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From disability to superpower

27 February 2019 •

By: Jo Technology

Do you believe in ghosts? Whether or not you do, there is one kind of irrefutable haunting that has been carefully studied by science. It was “first described in 1552 by French surgeon Ambroise Paré who operated on wounded soldiers”.

What he noticed was that, despite having lost a limb, the soldiers seemed haunted by it, complaining of pain in the part of their body that was no longer there. 

Erna Otten offered up a personal story of just such a haunting to The New York Review:

As a very young student of the Viennese pianist Paul Wittgenstein—an artist who had lost his right arm in World War I—I had many occasions to see how involved his right stump was whenever we went over the fingering for a new composition.

He told me many times that I should trust his choice of fingering because he felt every finger of his right hand. At times I had to sit very quietly while he would close his eyes and his stump would move constantly in an agitated manner. This was many years after the loss of his arm and between 1933 to 1939.

Erna Otten

PS. His finger choice was always the best! 

As physician, professor, neurologist, and author, Oliver Sacks, points out, “memories and images of the body (...) may persist for decades when limbs are amputated. Such images (“phantom limbs”) may be intrusive, or painful—but they may also be of great service to the amputee.” Sacks goes on to explain that phantom limbs are not simply “psychic hallucinations conjured up by bereavement, mourning, or yearning”, but are the result of “the remaining, proximal portions of the sensory and motor nerves to the limb.”

In Paul Wittgenstein’s case, his phantom fingers allowed him to continue engaging with music, however for many, the haunting memory of a lost limb can manifest in excruciating pain. This poem, for example, is a raw and vivid telling of the potential torture of a lost limb. What’s worse is that, until recently, very little was available to amputees in the way of prosthetic limbs, which are “artificial devices that replace a missing body part, which may be lost through trauma, disease, or congenital conditions”, and are used with the intention of restoring the normal functions of the missing body part.

Prosthetics date back as far as ancient India and Egypt. Signs of them have been uncovered in ancient Vedic Sanskrit hymns and on the bodies of mummies. Since then, prosthetics have been subject to many changes and advancements. In 1529, the same Ambroise Paré introduced amputation as a lifesaving measure in medicine and developed prosthetic limbs in a more studied and scientific manner. The very first kinematic prosthetics were developed in 1898, by Italian doctor Giuliano Vanghetti, who, “anxious to learn of the double mutilation (right hand and left foot) inflicted on a thousand àscari taken prisoner by Abissini,” created an artificial limb that could move through muscle contraction. Vanghetti’s idea to connect “precisely to those muscles and tendons that had been severed from the amputation,” was arguably the starting point of today’s innovations in prosthetics.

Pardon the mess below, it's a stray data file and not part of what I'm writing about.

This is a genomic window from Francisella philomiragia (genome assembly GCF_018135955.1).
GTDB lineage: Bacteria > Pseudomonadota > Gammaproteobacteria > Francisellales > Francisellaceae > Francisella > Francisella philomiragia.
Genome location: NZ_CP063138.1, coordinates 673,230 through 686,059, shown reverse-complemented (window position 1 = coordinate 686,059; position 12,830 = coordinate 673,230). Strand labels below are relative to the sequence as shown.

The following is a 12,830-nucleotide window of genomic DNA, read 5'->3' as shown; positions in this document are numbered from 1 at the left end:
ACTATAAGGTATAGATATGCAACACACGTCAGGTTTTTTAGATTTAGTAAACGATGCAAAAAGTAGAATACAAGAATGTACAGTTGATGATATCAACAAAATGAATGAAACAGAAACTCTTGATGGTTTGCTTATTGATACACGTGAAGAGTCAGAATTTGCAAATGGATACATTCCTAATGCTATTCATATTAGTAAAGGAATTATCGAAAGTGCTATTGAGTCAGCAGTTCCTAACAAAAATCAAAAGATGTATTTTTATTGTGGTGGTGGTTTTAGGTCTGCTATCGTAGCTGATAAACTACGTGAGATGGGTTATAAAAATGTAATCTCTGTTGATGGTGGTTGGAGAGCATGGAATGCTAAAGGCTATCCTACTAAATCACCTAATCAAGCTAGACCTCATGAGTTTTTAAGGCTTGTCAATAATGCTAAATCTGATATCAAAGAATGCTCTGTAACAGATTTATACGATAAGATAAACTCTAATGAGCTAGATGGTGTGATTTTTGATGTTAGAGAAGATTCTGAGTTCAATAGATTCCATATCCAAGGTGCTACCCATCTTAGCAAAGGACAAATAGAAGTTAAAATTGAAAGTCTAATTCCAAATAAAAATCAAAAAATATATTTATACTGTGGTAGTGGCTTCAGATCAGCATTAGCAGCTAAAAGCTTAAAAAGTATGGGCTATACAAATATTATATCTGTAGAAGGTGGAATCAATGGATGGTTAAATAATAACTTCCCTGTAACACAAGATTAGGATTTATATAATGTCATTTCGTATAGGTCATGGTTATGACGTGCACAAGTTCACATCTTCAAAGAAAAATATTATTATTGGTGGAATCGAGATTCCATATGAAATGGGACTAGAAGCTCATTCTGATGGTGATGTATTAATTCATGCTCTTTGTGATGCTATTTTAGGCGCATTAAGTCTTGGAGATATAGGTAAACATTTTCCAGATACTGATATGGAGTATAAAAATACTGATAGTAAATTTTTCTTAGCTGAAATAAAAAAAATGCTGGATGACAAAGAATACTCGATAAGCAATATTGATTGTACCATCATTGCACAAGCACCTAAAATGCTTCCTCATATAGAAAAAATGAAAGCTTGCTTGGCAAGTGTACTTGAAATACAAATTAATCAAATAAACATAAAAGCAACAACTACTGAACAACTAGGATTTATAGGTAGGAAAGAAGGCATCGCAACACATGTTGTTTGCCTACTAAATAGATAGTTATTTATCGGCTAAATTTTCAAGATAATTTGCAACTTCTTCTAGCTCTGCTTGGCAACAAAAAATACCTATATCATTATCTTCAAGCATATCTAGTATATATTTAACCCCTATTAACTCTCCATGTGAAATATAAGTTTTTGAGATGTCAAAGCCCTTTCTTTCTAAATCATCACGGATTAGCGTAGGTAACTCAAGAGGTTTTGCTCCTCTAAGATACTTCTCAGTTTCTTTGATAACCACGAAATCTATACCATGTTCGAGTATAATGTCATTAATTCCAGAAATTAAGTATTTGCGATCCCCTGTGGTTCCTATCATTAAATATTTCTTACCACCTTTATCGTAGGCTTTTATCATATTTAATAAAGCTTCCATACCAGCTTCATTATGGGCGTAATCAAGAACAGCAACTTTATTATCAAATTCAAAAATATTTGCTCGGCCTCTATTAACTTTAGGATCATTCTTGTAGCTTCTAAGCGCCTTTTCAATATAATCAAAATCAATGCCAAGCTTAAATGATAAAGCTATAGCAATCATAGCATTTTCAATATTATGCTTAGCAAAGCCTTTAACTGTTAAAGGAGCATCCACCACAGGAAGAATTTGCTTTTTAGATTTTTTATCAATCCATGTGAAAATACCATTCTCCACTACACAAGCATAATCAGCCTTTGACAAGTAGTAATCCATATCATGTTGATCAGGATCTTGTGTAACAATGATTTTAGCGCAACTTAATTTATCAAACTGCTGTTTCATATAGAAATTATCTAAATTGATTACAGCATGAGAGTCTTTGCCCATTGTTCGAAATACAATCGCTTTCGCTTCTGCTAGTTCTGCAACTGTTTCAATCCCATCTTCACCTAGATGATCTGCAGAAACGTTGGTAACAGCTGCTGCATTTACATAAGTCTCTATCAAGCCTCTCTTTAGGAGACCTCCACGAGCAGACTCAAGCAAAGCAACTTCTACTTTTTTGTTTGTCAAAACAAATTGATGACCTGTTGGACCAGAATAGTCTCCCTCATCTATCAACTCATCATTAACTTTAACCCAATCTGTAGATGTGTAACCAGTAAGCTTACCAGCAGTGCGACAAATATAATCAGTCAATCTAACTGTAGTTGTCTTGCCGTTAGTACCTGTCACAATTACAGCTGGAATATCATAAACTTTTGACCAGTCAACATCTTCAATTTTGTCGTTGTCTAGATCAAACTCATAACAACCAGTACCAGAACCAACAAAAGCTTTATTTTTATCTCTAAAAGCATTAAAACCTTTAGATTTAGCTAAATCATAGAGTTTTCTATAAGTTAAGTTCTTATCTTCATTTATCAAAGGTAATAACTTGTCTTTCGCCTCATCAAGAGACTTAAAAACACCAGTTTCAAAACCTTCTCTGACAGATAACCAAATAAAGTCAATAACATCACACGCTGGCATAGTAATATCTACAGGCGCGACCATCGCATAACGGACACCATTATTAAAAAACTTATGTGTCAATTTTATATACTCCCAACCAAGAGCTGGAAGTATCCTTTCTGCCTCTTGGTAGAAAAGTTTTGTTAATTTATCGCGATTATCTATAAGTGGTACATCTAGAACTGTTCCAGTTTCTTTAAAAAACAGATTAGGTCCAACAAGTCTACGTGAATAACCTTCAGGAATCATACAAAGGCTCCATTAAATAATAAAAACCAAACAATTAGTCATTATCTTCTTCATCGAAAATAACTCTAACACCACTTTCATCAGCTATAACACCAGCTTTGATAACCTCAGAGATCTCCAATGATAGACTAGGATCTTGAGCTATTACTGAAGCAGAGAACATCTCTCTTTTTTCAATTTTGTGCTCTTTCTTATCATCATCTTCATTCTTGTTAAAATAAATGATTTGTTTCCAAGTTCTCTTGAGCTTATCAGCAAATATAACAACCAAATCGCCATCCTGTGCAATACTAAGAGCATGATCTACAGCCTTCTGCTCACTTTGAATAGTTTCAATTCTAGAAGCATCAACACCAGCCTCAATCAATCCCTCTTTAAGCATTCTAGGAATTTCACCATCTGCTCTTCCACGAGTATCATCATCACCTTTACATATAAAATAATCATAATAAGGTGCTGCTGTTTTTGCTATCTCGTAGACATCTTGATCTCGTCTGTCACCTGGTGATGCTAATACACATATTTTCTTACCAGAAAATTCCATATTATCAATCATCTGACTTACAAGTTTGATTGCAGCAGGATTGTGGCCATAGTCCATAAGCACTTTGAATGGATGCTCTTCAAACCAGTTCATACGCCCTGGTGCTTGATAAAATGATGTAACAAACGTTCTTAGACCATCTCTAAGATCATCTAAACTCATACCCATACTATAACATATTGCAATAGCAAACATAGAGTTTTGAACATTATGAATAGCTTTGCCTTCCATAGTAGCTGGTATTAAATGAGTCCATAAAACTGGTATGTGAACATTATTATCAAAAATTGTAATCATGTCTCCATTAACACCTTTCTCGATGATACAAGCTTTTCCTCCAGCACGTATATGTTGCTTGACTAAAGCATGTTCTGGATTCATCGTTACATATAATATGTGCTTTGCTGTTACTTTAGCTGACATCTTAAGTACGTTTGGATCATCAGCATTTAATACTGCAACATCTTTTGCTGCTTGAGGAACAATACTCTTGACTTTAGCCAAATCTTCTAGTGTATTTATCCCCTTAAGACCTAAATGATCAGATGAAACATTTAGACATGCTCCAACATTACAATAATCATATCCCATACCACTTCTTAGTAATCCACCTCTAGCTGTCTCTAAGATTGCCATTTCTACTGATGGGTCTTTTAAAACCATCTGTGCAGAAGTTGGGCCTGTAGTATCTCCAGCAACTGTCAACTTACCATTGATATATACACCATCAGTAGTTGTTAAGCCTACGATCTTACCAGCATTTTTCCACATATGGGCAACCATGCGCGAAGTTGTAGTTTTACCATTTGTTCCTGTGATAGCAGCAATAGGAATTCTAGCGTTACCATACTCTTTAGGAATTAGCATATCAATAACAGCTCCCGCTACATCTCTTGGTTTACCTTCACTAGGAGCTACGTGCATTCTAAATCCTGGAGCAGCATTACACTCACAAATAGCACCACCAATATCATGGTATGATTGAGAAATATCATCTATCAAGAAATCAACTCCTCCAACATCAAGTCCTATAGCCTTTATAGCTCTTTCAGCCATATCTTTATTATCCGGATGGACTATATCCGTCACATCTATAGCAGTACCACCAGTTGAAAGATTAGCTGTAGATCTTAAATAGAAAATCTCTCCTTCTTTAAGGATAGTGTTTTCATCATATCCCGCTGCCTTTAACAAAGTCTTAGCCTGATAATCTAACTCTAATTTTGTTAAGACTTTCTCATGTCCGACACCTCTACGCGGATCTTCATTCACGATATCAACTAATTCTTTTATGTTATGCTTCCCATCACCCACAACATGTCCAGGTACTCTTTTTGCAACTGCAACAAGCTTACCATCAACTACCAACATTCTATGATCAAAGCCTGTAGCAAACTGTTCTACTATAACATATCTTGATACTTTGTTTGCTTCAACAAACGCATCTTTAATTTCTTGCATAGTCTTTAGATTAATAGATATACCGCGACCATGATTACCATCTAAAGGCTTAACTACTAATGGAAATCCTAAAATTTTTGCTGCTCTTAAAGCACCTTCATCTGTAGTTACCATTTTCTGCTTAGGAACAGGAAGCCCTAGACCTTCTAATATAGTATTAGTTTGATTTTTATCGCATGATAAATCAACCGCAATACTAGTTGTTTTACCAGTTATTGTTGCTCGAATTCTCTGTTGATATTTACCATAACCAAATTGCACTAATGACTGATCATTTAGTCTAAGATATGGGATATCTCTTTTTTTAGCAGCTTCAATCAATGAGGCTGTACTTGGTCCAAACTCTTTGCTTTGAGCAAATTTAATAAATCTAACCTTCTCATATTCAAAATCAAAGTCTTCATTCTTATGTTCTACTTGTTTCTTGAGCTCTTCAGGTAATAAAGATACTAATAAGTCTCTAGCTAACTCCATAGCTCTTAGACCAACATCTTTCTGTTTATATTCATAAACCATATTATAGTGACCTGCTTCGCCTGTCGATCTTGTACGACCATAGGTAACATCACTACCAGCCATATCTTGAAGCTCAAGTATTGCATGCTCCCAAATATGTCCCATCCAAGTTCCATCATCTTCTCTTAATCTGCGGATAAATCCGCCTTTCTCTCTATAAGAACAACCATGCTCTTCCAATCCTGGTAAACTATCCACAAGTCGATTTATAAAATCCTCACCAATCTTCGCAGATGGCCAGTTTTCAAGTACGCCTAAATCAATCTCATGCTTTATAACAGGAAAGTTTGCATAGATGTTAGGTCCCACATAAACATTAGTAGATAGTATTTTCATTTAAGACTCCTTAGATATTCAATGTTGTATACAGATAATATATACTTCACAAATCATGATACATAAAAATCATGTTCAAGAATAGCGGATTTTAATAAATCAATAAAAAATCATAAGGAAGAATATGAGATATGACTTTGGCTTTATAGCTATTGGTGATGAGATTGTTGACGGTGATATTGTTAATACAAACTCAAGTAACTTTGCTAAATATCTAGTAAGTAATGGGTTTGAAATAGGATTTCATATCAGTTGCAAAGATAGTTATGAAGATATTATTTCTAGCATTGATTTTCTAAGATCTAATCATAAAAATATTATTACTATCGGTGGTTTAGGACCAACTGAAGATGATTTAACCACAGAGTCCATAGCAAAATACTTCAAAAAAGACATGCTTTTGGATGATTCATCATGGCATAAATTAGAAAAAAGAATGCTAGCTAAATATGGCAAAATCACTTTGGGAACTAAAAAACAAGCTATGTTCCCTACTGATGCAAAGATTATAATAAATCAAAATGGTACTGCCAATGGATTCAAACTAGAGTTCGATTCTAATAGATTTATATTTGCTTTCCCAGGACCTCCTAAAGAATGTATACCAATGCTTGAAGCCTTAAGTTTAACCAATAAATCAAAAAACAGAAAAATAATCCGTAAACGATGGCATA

The most complex and remarkable example of today’s advancements are myoelectric prosthetics. The “externally powered prosthesis (...) uses electromyography (EMG) signals from voluntarily contracted muscles in the residual limb for movement. Electrode sensors are embedded in the prosthetic’s socket to make contact with the surface of the skin,” thereby tapping into the power and potential of the phantom limb. 

Alongside these advances in myoelectric prosthetics, 3D printing has taken off, which means that all the mechanical components of a prosthesis can be 3D printed, making it 30 times cheaper than traditional forms of prosthetics. “It also allows for tailor-made designs to be implemented that perfectly match the wearer's wants and needs.”  

It only costs about R35 000 to make The Hero Arm, whereas other models similar to it in America cost around R1.2 million to make.

Having already made such incredible leaps forward, the question is, where to from here? While myoelectric prosthetics might restore the mind-movement connection, what about restoring the sense of touch? CEO and co-founder of PSYONIC, Aadeel Aktar, recently created a new control algorithm that could soon help amputees experience realistic touch sensations. Through biointegration and bioaugmentation “PSYONIC's mission is to redefine what it means to be human.” The future has never been nearer, and perhaps, as the creators of The Hero Arm say - in the future, disabilities will be superpowers!

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27 February 2019
By: Jo

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